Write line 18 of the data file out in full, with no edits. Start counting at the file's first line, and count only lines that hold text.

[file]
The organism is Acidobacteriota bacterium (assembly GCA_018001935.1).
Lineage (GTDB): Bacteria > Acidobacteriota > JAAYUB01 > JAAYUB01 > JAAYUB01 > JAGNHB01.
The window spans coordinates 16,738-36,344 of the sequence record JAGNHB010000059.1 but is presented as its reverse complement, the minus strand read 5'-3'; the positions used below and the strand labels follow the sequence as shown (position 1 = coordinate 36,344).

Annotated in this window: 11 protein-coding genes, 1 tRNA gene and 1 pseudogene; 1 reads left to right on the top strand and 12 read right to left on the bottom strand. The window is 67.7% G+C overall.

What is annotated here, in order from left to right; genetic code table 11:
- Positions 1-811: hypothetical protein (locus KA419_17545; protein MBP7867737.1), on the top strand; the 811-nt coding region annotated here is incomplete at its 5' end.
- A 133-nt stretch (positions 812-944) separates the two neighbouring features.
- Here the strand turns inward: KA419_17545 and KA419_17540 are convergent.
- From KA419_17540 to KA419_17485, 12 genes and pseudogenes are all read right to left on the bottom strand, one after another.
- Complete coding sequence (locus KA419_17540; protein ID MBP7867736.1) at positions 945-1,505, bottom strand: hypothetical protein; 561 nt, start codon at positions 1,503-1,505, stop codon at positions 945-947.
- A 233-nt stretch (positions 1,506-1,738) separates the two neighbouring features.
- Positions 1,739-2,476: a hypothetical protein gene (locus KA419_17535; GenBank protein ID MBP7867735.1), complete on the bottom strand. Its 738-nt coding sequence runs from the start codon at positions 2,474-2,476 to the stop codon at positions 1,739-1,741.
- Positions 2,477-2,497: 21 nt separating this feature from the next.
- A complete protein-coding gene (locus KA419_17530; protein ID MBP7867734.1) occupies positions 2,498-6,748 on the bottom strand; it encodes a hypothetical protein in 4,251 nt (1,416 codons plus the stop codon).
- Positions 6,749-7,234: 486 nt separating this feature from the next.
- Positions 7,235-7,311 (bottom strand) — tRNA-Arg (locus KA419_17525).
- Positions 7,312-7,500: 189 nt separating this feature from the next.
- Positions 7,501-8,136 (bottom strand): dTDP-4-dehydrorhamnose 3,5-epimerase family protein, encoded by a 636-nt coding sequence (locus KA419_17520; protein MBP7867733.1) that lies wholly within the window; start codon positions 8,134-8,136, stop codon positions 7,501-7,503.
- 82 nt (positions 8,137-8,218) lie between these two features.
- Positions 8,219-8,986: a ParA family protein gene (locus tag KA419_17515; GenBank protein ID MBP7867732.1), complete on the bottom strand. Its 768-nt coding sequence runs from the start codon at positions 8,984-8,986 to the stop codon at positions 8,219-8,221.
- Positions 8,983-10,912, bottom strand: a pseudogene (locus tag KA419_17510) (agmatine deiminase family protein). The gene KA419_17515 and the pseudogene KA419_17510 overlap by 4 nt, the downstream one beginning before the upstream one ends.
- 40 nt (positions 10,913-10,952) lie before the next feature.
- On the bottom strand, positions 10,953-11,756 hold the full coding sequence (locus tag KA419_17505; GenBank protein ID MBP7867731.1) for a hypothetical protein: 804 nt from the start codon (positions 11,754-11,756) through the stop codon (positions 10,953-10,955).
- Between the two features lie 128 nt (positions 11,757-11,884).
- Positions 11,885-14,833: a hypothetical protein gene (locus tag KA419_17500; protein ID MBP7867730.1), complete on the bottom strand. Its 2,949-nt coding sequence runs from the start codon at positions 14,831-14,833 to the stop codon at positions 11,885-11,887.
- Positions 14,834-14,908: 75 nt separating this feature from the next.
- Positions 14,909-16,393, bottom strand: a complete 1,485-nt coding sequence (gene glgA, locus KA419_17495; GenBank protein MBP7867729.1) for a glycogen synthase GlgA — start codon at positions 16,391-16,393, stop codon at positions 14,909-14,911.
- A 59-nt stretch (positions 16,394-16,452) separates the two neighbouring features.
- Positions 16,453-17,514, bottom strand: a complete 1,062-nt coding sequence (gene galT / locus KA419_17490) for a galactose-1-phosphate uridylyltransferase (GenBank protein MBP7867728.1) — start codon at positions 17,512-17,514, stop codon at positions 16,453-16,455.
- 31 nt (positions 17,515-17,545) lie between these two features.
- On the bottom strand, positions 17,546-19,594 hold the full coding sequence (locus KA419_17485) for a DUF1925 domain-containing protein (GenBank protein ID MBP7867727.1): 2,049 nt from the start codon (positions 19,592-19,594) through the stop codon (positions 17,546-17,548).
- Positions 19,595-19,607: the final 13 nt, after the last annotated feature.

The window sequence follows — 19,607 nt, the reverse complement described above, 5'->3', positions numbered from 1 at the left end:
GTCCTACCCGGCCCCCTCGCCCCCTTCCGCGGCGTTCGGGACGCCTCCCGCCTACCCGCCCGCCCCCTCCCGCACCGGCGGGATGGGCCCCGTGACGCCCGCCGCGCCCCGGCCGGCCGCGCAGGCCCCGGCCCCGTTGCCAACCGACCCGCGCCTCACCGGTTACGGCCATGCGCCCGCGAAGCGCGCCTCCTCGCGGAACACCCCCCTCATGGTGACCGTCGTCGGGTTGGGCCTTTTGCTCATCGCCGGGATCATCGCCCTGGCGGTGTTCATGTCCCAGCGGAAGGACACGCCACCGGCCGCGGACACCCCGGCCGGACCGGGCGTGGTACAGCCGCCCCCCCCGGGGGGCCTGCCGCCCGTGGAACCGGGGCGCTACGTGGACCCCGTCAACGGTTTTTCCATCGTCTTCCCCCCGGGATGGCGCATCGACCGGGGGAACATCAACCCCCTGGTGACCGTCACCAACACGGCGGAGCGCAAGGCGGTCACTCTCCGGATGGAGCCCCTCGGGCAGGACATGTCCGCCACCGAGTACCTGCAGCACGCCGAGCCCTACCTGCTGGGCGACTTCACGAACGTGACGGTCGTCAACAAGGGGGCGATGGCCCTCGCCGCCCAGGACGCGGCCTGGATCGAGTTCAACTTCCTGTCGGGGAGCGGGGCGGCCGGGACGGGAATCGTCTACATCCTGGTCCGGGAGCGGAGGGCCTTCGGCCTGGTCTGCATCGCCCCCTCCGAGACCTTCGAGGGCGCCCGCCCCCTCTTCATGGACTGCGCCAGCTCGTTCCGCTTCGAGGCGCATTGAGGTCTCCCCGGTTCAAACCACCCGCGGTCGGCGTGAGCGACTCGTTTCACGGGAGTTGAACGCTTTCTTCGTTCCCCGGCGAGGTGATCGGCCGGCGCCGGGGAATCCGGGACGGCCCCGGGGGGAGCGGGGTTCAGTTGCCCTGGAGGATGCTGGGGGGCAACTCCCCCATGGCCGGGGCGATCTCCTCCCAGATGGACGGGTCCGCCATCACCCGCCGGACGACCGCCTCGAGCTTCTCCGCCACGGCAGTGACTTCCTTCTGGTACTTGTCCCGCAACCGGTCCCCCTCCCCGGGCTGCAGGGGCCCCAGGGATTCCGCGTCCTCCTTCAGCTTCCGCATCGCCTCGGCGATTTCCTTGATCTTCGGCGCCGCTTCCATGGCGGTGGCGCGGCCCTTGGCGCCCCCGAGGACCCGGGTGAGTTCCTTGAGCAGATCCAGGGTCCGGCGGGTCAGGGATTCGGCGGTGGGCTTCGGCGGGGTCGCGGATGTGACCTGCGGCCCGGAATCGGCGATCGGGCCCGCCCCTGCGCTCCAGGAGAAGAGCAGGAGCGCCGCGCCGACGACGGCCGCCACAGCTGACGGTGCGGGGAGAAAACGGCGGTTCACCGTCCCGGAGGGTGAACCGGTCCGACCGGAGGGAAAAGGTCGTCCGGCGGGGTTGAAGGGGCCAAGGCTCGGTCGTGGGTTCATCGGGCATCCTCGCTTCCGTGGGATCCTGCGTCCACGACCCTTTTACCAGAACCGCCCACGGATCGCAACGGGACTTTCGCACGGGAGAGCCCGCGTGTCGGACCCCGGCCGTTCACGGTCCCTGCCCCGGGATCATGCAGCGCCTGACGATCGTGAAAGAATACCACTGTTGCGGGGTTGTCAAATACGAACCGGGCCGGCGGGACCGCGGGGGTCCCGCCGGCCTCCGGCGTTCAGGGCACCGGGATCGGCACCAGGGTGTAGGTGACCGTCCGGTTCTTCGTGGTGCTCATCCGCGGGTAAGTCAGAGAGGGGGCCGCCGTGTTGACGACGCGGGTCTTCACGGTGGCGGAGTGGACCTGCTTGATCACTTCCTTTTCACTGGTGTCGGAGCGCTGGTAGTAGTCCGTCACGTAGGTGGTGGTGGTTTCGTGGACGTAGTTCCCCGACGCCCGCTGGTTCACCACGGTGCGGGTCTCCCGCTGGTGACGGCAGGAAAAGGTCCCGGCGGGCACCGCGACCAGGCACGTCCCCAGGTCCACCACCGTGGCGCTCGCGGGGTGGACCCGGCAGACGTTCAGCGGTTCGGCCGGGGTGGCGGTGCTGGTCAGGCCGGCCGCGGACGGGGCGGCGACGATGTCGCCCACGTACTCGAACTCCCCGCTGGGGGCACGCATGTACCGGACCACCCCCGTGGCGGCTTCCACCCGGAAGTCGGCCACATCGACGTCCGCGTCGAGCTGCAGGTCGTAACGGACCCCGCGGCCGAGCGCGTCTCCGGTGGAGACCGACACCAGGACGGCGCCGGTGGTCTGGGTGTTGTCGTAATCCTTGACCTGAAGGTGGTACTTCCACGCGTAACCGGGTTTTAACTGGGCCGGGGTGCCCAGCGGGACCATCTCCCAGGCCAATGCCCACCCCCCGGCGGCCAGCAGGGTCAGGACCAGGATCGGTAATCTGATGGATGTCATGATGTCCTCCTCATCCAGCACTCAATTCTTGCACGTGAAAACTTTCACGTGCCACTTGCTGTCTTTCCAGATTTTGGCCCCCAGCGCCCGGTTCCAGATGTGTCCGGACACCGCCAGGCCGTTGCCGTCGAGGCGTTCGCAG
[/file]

- Positions 7,501-8,136 (bottom strand): dTDP-4-dehydrorhamnose 3,5-epimerase family protein, encoded by a 636-nt coding sequence (locus KA419_17520; protein MBP7867733.1) that lies wholly within the window; start codon positions 8,134-8,136, stop codon positions 7,501-7,503.